Data will be collected over 12 consecutive months. Patient selection for the study cohort will be performed by the research team by evaluating all patients who may need or had needed MV. Follow up documentation will be provided for all mechanically ventilated patients. When a patient has been mechanically ventilated for over 48 h, informed consent will be obtained from the next of kin. From that moment, all patient data from their medical records will be gathered until MV is discontinued.

One week after the patient has been discharged from the ICU, informed consent will be obtained from the patient. Approaching the patient earlier is considered to be inappropriate by the research team. If the patient agrees to participate in the study, the SF-36, SGRQ and ICU-SEQ questionnaires will be provided for the patient to complete. The same questionnaires will be given to the main caregiver at that time. One year after ICU discharge, the same questionnaires will be completed again to assess the persistency of stressors’ sequelae.

Data analysis

A descriptive analysis will be carried out for all variables. Mean and standard deviation will be utilised for quantitative variables that follow a normal distribution. For the rest of the variables, the median, maximum and minimum values will be used. Qualitative variables will be described utilising absolute frequencies and percentage values for each category.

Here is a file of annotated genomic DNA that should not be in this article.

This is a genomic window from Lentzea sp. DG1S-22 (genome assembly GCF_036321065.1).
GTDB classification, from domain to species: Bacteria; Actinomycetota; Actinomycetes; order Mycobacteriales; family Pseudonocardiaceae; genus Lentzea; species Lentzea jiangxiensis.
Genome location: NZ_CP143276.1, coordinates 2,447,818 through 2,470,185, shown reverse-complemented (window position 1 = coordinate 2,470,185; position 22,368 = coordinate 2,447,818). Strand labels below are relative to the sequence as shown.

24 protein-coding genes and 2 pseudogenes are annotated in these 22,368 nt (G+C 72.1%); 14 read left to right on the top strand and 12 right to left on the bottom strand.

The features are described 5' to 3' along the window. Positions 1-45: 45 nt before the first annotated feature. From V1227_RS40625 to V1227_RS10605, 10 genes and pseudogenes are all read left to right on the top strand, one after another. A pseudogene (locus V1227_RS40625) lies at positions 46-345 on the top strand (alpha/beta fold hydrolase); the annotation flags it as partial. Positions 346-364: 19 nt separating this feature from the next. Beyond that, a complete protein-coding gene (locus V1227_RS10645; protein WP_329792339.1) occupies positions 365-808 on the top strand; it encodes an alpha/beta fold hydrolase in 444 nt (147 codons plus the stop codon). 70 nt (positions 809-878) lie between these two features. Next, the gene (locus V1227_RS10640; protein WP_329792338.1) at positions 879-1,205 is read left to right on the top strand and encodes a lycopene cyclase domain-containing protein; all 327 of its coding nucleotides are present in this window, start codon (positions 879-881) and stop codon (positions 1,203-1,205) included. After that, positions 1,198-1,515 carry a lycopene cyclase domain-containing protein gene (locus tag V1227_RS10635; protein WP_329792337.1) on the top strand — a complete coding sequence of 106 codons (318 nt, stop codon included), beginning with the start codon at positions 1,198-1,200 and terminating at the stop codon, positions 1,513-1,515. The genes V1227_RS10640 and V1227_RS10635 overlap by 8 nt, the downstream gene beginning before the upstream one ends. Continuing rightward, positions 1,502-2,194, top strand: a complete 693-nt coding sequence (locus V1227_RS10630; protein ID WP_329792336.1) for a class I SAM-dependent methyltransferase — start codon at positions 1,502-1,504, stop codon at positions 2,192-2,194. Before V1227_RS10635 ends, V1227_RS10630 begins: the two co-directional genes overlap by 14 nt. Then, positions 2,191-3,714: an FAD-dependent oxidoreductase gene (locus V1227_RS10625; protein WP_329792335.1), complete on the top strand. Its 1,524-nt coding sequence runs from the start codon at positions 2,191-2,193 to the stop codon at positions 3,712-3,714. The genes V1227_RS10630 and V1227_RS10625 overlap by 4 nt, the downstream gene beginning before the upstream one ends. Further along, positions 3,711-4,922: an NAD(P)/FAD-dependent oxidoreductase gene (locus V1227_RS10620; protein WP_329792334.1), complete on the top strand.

Statistical analysis of HRQL results will be performed on the questionnaire’s different dimensions as well as on the questionnaire as a whole. To compare the results obtained at the time of ICU discharge with those obtained one year after discharge, Student’s t-test or Wilcoxon test will be applied to the paired data depending on the variable distribution. This analysis will also depend on the length of MV.

A multiple regression model will be elaborated utilising HRQL as the result variable. Relevant clinical situations (number of transfusions and surgical interventions, pressure ulcers, nosocomial infections…) will be considered as independent variables. All analysis will be performed with a 95 % confidence interval.

Limitations and bias

The main limitation of this study is that the quality of life one year after ICU discharge could be affected by non-identifiable events that have no relation to those studied. The main bias is the patient’s memory because the patients will be asked about events that may be difficult to recall.

Ethical considerations

Ethics approval was given by the Vall d’Hebron University Hospital Clinical Research Ethics Committee and Research Project Commission Report (Barcelona, Spain): Project number PR(AG)136/2011. Informed consent will be obtained from patients and main caregivers, always making sure participants’ confidentiality and anonymity is preserved through the process.

Discussion